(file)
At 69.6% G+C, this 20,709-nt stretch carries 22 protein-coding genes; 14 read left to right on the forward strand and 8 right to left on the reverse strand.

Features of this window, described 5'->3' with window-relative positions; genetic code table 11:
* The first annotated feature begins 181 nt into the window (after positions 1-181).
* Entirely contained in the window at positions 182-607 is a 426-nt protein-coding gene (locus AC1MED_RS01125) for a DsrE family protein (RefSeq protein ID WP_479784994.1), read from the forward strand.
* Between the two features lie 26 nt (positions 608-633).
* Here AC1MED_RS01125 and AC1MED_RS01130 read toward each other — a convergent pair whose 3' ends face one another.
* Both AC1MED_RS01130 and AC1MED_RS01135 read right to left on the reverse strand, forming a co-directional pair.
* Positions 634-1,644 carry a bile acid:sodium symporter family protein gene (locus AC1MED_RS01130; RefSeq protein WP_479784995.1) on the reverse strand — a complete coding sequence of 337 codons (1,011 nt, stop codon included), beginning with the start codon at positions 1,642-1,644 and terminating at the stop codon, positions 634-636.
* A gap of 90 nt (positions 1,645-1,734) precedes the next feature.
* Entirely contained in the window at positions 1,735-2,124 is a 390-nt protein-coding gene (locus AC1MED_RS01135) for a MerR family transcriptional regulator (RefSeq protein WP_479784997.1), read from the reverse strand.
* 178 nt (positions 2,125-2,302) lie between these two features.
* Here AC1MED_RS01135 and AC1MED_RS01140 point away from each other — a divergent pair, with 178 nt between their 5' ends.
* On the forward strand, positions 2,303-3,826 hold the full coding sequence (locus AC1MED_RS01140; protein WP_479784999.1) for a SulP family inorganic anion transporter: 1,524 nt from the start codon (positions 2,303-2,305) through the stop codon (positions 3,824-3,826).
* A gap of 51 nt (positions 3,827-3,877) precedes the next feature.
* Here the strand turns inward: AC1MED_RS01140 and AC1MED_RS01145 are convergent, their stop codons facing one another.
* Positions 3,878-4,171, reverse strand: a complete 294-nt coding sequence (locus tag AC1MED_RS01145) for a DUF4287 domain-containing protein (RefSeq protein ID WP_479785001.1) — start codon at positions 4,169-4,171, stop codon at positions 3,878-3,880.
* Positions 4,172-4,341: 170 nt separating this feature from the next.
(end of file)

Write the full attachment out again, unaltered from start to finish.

At 69.6% G+C, this 20,709-nt stretch carries 22 protein-coding genes; 14 read left to right on the forward strand and 8 right to left on the reverse strand.

Features of this window, described 5'->3' with window-relative positions; genetic code table 11:
* The first annotated feature begins 181 nt into the window (after positions 1-181).
* Entirely contained in the window at positions 182-607 is a 426-nt protein-coding gene (locus AC1MED_RS01125) for a DsrE family protein (RefSeq protein ID WP_479784994.1), read from the forward strand.
* Between the two features lie 26 nt (positions 608-633).
* Here AC1MED_RS01125 and AC1MED_RS01130 read toward each other — a convergent pair whose 3' ends face one another.
* Both AC1MED_RS01130 and AC1MED_RS01135 read right to left on the reverse strand, forming a co-directional pair.
* Positions 634-1,644 carry a bile acid:sodium symporter family protein gene (locus AC1MED_RS01130; RefSeq protein WP_479784995.1) on the reverse strand — a complete coding sequence of 337 codons (1,011 nt, stop codon included), beginning with the start codon at positions 1,642-1,644 and terminating at the stop codon, positions 634-636.
* A gap of 90 nt (positions 1,645-1,734) precedes the next feature.
* Entirely contained in the window at positions 1,735-2,124 is a 390-nt protein-coding gene (locus AC1MED_RS01135) for a MerR family transcriptional regulator (RefSeq protein WP_479784997.1), read from the reverse strand.
* 178 nt (positions 2,125-2,302) lie between these two features.
* Here AC1MED_RS01135 and AC1MED_RS01140 point away from each other — a divergent pair, with 178 nt between their 5' ends.
* On the forward strand, positions 2,303-3,826 hold the full coding sequence (locus AC1MED_RS01140; protein WP_479784999.1) for a SulP family inorganic anion transporter: 1,524 nt from the start codon (positions 2,303-2,305) through the stop codon (positions 3,824-3,826).
* A gap of 51 nt (positions 3,827-3,877) precedes the next feature.
* Here the strand turns inward: AC1MED_RS01140 and AC1MED_RS01145 are convergent, their stop codons facing one another.
* Positions 3,878-4,171, reverse strand: a complete 294-nt coding sequence (locus tag AC1MED_RS01145) for a DUF4287 domain-containing protein (RefSeq protein ID WP_479785001.1) — start codon at positions 4,169-4,171, stop codon at positions 3,878-3,880.
* Positions 4,172-4,341: 170 nt separating this feature from the next.